Humans are living proof of climate anxiety in a period of uncertainty around the future of the planet and how we might continue our existence. “Direct impacts are already happening. For example, the prevalence in widespread wildfires, where the EPA indicates an increased wildfire season length, as well as in frequency and area burned,” says Kassondra Glenn, LMSW, a social worker and recovery specialist with Prosperity Haven.
Even those not yet directly exposed to harm from the climate crisis may feel the physical impacts, just by seeing data and using it to create scenarios in their minds to heighten stress levels and anxieties around it, and to dysregulate the nervous system. “Dysregulation can show up as muscle tension, digestive changes, racing thoughts, mood swings, fight/flight/freeze responses, and much more,” says Glenn.
And when this is experienced chronically, the fear and worry can be attributed to “climate anxiety,” which unfortunately can worsen and grow more cumbersome as the climate crisis worsens.
What Is Climate Anxiety?
“Climate change anxiety is an experience of overwhelm related to all that surrounds negative environmental shifts on our planet, with humans being a part of nature and thus closely tied to the environment,” says Glenn. Both data and the shifts we see and can sense tend to play a part in creating and prolonging anxiety around climate change and the future.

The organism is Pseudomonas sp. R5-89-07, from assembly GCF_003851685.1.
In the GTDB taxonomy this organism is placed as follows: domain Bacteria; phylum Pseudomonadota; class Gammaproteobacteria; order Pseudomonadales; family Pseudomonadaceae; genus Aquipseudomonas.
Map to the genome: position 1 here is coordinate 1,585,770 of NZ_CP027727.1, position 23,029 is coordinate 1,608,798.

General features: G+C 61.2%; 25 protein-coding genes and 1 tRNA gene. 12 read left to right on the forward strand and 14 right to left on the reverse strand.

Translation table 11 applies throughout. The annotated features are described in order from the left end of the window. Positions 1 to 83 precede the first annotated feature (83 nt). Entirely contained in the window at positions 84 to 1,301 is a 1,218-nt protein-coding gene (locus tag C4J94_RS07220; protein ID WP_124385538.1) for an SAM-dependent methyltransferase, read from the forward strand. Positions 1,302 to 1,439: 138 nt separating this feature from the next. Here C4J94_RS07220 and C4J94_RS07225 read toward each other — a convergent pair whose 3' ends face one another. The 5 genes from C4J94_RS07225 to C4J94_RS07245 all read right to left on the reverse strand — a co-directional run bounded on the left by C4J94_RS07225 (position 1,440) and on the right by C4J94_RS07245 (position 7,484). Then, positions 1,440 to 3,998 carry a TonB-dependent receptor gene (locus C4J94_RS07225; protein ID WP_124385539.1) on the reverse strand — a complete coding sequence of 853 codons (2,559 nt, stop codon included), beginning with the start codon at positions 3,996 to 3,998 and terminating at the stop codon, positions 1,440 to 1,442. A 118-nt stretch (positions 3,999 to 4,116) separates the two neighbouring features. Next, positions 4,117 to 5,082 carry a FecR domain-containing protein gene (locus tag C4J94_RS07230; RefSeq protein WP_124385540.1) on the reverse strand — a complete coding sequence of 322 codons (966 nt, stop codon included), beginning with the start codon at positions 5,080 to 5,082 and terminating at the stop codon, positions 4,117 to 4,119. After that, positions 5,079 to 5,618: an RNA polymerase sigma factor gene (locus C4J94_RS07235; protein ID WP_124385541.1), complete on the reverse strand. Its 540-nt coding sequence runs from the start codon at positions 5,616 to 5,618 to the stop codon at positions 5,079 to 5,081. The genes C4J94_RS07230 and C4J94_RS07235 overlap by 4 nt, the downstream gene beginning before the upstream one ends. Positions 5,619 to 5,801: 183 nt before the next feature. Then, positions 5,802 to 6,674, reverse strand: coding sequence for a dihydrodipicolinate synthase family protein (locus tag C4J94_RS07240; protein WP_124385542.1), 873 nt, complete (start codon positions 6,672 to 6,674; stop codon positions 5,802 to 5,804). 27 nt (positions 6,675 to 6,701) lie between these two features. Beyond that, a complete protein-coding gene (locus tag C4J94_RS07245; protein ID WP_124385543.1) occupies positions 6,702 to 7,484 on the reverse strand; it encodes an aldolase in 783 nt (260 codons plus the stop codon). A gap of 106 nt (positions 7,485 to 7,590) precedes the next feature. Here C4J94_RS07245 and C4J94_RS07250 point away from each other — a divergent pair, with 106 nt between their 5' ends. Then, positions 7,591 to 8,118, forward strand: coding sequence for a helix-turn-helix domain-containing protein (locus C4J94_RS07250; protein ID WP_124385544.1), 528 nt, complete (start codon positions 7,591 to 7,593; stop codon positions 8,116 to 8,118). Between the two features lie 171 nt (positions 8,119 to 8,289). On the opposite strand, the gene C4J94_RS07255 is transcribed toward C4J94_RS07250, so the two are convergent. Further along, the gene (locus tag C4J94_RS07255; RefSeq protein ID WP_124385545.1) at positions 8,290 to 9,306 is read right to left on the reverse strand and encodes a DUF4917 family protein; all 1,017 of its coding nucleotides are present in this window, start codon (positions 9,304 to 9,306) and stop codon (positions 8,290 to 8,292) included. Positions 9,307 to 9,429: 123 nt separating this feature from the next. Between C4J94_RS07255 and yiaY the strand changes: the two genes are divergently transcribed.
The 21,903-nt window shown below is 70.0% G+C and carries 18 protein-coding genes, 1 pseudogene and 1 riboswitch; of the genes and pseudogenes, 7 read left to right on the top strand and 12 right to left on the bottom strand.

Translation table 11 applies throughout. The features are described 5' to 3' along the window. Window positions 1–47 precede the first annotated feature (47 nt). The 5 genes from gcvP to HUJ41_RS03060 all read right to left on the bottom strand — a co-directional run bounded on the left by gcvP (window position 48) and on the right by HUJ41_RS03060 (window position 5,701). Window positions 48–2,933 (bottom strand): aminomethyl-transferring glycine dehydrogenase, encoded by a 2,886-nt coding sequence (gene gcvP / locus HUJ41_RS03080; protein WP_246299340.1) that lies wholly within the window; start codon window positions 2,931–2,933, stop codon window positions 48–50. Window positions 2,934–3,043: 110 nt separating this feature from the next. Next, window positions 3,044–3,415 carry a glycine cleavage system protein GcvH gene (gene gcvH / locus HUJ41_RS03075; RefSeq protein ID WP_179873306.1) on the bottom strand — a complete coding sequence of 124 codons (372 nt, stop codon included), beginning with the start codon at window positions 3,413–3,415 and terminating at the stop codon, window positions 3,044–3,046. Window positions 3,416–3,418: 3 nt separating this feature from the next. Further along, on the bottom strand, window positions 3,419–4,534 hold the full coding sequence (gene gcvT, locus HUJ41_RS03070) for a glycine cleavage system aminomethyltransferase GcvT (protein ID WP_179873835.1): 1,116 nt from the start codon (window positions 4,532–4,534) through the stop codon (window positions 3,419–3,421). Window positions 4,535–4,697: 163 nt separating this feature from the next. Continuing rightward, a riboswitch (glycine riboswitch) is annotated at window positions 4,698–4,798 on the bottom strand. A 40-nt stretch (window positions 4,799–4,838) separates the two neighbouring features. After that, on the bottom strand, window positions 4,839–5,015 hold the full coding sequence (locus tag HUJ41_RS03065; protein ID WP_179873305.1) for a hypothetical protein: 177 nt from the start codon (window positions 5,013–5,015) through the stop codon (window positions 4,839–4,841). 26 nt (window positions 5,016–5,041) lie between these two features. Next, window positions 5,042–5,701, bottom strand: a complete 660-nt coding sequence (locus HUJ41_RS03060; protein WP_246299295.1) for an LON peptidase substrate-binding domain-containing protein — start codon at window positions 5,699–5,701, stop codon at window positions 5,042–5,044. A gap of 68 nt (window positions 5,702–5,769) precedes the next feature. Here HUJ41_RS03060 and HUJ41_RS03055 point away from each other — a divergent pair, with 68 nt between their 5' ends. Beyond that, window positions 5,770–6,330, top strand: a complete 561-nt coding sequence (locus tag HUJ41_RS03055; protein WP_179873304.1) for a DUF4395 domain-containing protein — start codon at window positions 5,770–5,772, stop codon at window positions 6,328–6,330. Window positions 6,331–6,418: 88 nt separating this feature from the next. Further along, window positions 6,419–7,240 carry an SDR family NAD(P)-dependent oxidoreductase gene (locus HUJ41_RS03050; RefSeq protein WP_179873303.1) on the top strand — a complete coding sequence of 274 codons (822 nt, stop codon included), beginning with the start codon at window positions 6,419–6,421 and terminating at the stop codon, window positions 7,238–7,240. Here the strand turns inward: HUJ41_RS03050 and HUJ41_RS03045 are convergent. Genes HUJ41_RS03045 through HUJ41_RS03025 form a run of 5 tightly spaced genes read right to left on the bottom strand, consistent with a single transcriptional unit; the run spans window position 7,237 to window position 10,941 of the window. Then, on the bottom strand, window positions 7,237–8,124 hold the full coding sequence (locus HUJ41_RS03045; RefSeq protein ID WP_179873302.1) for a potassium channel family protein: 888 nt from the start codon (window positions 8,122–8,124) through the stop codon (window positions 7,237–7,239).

According to Glenn, climate anxiety symptoms include somatic signs, such as muscle tension, digestive changes and changes in sleeping patterns, psychological signs, such as racing thoughts, rumination and difficulty focusing, and lastly, relational signs, such as shifts in choices around having or not having children due to the state and prospective state of the planet.
And while some anxieties may lead to extreme or irrational thoughts, the root of the cause and issue in relation to climate anxiety, how to help climate change and its effects on the planet and our lifestyles, is pretty valid and rational in reasoning and thought.
And so, unless there’s more insight regarding what climate change is and how to help climate change from destroying the planet and impacting our future, climate change anxiety and mental distress can take effect and be hard to mitigate without such answers.
How To Manage Climate Anxiety
The best way to manage climate change anxiety is first by recognizing the anxiety and addressing it, as an issue, as well as being proactive in thinking of any ways to help climate change that might be practical.
You’re not wrong to have fears about it, and so that’s important to take note of before developing a field guide to climate anxiety and implementing practices to ease anxiety and feel more comfortable with feeling uncomfortable.
“Anxiety is an uncomfortable experience that can be tempting to push away, and we often think that ignoring anxiety will cause it to go away; however, what we ignore tends to grow larger,” says Glenn. So, by acknowledging climate change anxiety and its presence, it gives us an opportunity to identify underlying feelings and practice nervous system regulation to better manage symptoms and ease any fear or tension.